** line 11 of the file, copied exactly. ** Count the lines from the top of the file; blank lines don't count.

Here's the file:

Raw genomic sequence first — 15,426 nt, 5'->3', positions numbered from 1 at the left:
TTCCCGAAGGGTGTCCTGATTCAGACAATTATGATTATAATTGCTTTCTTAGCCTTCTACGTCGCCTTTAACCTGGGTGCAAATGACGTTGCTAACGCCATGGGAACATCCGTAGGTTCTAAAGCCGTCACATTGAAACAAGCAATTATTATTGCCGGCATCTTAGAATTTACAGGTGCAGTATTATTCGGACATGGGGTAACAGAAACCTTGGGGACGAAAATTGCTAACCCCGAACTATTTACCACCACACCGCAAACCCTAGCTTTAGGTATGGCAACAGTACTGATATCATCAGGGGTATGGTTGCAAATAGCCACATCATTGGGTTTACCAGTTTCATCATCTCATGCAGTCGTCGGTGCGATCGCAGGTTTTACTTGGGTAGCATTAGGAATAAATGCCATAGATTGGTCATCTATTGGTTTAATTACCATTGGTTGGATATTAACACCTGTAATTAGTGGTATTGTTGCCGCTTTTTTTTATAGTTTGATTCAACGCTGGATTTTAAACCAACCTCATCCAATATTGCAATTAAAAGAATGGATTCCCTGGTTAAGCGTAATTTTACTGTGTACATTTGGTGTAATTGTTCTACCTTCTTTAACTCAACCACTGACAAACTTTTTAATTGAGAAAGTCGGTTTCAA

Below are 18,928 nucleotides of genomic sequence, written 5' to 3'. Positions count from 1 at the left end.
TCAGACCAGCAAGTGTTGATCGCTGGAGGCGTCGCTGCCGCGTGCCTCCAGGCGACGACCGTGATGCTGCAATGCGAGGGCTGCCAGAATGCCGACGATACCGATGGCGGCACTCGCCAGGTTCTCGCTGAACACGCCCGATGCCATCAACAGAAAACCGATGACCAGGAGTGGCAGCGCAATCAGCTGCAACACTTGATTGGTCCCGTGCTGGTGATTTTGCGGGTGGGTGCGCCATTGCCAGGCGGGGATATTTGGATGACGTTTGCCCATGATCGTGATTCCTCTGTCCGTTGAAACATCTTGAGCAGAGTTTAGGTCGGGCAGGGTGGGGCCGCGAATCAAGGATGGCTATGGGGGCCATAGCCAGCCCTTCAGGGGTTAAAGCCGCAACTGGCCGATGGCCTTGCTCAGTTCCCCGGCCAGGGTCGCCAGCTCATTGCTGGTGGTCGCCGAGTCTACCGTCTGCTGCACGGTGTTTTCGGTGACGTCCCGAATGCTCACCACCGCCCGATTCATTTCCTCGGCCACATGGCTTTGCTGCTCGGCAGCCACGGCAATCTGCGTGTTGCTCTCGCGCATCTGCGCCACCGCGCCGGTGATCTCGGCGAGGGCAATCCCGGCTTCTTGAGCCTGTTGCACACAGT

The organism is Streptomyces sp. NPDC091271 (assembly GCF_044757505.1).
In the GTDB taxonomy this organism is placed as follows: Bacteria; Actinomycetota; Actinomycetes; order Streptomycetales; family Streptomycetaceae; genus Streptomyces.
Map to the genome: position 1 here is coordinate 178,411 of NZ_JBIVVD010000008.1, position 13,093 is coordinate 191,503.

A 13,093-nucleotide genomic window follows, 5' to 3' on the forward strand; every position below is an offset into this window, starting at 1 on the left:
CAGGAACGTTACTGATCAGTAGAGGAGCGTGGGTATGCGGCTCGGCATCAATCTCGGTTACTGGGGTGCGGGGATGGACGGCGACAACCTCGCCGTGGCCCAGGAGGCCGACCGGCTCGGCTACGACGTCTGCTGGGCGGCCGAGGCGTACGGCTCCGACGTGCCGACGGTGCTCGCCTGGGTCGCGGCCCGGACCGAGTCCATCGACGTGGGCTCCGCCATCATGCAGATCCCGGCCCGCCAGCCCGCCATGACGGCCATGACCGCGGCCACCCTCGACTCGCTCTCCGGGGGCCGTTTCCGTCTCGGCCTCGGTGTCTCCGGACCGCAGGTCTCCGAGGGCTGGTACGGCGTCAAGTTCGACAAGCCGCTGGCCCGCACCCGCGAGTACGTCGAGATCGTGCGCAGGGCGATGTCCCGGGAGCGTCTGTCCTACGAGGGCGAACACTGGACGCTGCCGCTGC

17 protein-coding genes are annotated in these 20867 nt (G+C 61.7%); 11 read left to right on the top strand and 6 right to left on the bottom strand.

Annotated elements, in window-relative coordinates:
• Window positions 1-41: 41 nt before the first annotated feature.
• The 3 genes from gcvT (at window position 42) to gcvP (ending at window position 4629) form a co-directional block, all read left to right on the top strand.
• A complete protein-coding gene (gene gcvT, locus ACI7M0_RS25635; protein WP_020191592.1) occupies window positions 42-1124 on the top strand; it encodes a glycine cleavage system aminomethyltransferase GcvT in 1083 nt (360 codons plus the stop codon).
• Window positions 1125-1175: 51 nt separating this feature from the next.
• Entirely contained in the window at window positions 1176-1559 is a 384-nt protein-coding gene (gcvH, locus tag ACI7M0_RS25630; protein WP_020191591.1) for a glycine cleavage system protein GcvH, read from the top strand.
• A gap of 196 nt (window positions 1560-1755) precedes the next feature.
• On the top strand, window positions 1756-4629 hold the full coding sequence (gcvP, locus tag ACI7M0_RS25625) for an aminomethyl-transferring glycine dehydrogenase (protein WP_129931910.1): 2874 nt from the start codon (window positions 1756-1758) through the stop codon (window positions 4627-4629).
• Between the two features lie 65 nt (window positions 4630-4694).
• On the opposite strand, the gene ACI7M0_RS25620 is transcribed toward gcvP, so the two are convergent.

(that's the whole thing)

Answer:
Annotated elements, in window-relative coordinates: